Monday, June 15, 2015

Preserving the Born-Digital Record: Many more questions than answers

Preserving the Born-Digital Record: Many more questions than answers. James G. Neal. American Libraries. May 28, 2015.
The world is producing vast amounts of born-digital material. The volume, complexity, and dynamism of this information challenge us to think creatively about its capture, organization, and long-term preservation and usability. What is the role of the library? Is this a source of failure or opportunity for the global library community?

This is an issue of integrity, of the collective adherence to a code and standard of values, of maintaining human records as complete, unimpaired, and undivided as possible. The ability to consult the evidence and sources used by researchers and authors will be lost if those digital records are not available. The ability to research and investigate the history and current state of our world will be compromised if born-digital materials are gone or changed. The ability to access the sources of record will be difficult if they are deposited and dispersed into multiple and disparate sites. This is the challenge of repository chaos.

At the core of born-digital content preservation and archiving are four principles.
  1. We cannot preserve what we have not collected.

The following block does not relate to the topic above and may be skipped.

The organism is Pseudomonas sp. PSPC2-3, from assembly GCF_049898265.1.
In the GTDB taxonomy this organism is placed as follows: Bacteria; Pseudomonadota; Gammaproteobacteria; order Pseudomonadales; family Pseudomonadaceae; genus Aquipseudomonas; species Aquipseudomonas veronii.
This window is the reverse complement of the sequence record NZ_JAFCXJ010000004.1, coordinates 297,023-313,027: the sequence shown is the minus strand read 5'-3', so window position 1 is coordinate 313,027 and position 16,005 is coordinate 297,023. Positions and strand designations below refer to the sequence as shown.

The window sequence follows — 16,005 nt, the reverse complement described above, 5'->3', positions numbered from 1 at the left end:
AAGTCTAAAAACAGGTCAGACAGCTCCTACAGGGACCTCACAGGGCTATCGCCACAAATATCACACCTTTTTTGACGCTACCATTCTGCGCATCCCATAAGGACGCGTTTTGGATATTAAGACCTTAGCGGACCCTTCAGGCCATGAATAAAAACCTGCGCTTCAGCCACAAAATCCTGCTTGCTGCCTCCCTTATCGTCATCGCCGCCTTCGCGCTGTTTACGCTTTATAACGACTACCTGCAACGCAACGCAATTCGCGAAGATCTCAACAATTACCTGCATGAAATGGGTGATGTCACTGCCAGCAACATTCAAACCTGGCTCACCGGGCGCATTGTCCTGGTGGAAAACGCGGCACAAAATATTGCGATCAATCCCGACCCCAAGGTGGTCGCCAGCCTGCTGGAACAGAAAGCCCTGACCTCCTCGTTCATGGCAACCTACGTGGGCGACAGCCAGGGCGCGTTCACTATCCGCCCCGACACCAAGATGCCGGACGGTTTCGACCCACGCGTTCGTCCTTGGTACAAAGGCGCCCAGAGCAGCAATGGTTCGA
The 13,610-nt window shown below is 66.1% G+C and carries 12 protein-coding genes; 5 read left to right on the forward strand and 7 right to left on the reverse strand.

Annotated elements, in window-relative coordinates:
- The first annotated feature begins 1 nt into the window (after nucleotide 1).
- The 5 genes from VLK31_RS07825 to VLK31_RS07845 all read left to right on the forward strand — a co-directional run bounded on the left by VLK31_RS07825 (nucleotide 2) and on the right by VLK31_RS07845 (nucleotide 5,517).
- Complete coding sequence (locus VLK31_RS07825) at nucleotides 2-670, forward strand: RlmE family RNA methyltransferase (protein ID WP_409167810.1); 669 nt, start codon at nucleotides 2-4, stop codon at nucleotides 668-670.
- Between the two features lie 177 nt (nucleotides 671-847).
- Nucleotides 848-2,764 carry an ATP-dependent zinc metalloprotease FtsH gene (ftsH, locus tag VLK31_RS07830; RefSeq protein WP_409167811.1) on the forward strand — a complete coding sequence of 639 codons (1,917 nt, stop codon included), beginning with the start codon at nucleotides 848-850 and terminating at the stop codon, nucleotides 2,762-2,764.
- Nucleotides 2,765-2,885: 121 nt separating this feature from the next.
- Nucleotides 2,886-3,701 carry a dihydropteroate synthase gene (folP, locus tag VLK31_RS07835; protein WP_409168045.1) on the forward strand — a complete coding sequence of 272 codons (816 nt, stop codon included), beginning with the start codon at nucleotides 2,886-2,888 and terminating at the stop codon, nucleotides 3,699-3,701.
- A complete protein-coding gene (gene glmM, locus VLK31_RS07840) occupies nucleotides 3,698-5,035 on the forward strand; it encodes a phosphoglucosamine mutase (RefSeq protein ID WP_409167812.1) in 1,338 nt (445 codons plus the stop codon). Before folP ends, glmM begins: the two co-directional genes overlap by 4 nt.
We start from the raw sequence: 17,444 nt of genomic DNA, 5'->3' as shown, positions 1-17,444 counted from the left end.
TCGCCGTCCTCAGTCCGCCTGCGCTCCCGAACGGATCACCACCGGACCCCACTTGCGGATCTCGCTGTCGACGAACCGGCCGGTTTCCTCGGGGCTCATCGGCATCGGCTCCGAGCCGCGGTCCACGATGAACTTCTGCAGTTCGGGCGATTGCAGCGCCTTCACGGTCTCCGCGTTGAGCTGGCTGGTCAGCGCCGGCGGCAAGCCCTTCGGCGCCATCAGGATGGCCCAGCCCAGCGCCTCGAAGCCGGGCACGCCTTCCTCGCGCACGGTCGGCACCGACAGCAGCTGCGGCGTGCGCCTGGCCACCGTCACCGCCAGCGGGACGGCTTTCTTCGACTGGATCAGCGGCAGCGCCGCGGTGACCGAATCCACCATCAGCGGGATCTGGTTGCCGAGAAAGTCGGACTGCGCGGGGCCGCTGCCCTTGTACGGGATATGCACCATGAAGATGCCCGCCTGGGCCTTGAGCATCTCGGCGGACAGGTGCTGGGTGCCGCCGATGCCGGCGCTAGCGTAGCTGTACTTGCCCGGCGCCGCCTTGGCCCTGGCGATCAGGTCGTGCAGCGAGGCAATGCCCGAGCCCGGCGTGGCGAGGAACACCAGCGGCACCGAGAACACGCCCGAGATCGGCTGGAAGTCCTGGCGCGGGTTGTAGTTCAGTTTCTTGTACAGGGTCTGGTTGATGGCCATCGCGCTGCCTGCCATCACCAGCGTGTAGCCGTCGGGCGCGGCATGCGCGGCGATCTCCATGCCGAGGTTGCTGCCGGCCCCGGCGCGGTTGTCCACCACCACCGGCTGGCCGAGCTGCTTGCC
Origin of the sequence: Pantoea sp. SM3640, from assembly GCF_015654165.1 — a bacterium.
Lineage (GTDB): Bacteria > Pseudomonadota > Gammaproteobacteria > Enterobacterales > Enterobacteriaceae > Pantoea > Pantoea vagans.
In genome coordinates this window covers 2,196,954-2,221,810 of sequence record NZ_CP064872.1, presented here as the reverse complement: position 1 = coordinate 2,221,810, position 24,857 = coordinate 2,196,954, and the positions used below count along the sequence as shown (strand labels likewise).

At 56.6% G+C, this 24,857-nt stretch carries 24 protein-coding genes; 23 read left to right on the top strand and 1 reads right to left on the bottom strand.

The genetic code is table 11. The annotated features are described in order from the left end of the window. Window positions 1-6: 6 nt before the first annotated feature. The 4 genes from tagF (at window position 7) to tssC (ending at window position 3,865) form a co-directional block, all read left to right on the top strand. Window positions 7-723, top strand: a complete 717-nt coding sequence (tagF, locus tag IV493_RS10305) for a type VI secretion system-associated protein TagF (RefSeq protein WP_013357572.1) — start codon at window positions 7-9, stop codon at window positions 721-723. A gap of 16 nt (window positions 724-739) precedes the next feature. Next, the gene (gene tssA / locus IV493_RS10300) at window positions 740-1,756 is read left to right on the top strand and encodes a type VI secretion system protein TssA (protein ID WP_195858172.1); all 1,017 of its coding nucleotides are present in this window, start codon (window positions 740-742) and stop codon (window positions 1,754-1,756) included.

2. We must enable access, which brings persistence.
  3. We must secure and curate the content.
  4. We must take care of the content as steward.
How does born-digital content fit into what libraries do? Libraries select, acquire, synthesize, preserve and archive information, and enable users to understand, use, and apply information. This supports teaching and learning, research and scholarship.

Quality equals content plus functionality. To make sure that the born-digital content is preserved and usable in the long term we must understand and accommodate the important characteristics of digital information. With born-digital resources we must also consider the relationship among form, text, and function, context, renderability, and versioning over time. "We see the inevitability of physical and format obsolescence, the importance of authenticity and provenance, and the role of standards such as globally unique identifiers."

The scope, depth, and cost of the threat mean that individual libraries adequately preserve born-digital content alone. We need to promote cooperation and new public–private partnerships. The Digital Preservation Network (DPN) is an example of this. "We will not have the technologies, tools, workflows, or standards unless we work together in new ways."

Libraries must take on responsibility for the preservation of born-digital content.

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